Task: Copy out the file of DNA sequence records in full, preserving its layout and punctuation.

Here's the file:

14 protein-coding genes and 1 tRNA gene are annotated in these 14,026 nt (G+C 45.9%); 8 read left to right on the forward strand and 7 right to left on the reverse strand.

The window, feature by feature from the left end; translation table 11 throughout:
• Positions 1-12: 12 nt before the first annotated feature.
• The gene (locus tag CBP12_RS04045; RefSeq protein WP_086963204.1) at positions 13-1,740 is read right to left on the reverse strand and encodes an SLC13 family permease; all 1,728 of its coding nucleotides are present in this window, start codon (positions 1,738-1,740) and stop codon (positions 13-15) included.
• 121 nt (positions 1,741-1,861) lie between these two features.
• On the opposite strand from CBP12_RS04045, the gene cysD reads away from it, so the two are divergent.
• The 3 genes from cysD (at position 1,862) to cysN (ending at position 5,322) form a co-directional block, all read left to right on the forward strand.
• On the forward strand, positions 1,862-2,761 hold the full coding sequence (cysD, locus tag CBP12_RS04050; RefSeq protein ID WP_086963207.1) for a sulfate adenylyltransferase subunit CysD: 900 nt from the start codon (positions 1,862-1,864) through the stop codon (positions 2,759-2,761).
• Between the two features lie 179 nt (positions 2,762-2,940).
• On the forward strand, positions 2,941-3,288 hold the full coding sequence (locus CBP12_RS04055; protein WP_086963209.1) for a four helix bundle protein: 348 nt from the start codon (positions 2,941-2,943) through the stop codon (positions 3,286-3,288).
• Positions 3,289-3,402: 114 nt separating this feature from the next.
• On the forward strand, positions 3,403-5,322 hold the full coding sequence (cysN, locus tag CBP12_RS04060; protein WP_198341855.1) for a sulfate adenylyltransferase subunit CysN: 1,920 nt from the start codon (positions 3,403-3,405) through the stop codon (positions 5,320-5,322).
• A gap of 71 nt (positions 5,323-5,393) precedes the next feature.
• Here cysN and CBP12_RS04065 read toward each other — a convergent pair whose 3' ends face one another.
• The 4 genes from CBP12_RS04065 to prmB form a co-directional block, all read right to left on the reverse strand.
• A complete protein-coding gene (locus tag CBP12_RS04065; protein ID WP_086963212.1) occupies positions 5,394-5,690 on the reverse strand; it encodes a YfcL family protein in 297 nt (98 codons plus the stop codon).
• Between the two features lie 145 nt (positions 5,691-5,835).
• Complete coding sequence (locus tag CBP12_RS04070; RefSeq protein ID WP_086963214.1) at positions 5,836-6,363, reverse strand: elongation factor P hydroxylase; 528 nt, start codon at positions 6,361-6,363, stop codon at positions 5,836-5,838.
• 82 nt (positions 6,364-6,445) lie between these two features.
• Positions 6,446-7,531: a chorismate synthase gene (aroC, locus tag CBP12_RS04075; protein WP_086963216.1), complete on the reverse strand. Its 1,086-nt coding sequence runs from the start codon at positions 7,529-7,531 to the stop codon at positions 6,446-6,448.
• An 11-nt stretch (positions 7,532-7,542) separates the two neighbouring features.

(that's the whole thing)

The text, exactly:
14 protein-coding genes and 1 tRNA gene are annotated in these 14,026 nt (G+C 45.9%); 8 read left to right on the forward strand and 7 right to left on the reverse strand.

The window, feature by feature from the left end; translation table 11 throughout:
• Positions 1-12: 12 nt before the first annotated feature.
• The gene (locus tag CBP12_RS04045; RefSeq protein WP_086963204.1) at positions 13-1,740 is read right to left on the reverse strand and encodes an SLC13 family permease; all 1,728 of its coding nucleotides are present in this window, start codon (positions 1,738-1,740) and stop codon (positions 13-15) included.
• 121 nt (positions 1,741-1,861) lie between these two features.
• On the opposite strand from CBP12_RS04045, the gene cysD reads away from it, so the two are divergent.
• The 3 genes from cysD (at position 1,862) to cysN (ending at position 5,322) form a co-directional block, all read left to right on the forward strand.
• On the forward strand, positions 1,862-2,761 hold the full coding sequence (cysD, locus tag CBP12_RS04050; RefSeq protein ID WP_086963207.1) for a sulfate adenylyltransferase subunit CysD: 900 nt from the start codon (positions 1,862-1,864) through the stop codon (positions 2,759-2,761).
• Between the two features lie 179 nt (positions 2,762-2,940).
• On the forward strand, positions 2,941-3,288 hold the full coding sequence (locus CBP12_RS04055; protein WP_086963209.1) for a four helix bundle protein: 348 nt from the start codon (positions 2,941-2,943) through the stop codon (positions 3,286-3,288).
• Positions 3,289-3,402: 114 nt separating this feature from the next.
• On the forward strand, positions 3,403-5,322 hold the full coding sequence (cysN, locus tag CBP12_RS04060; protein WP_198341855.1) for a sulfate adenylyltransferase subunit CysN: 1,920 nt from the start codon (positions 3,403-3,405) through the stop codon (positions 5,320-5,322).
• A gap of 71 nt (positions 5,323-5,393) precedes the next feature.
• Here cysN and CBP12_RS04065 read toward each other — a convergent pair whose 3' ends face one another.
• The 4 genes from CBP12_RS04065 to prmB form a co-directional block, all read right to left on the reverse strand.
• A complete protein-coding gene (locus tag CBP12_RS04065; protein ID WP_086963212.1) occupies positions 5,394-5,690 on the reverse strand; it encodes a YfcL family protein in 297 nt (98 codons plus the stop codon).
• Between the two features lie 145 nt (positions 5,691-5,835).
• Complete coding sequence (locus tag CBP12_RS04070; RefSeq protein ID WP_086963214.1) at positions 5,836-6,363, reverse strand: elongation factor P hydroxylase; 528 nt, start codon at positions 6,361-6,363, stop codon at positions 5,836-5,838.
• 82 nt (positions 6,364-6,445) lie between these two features.
• Positions 6,446-7,531: a chorismate synthase gene (aroC, locus tag CBP12_RS04075; protein WP_086963216.1), complete on the reverse strand. Its 1,086-nt coding sequence runs from the start codon at positions 7,529-7,531 to the stop codon at positions 6,446-6,448.
• An 11-nt stretch (positions 7,532-7,542) separates the two neighbouring features.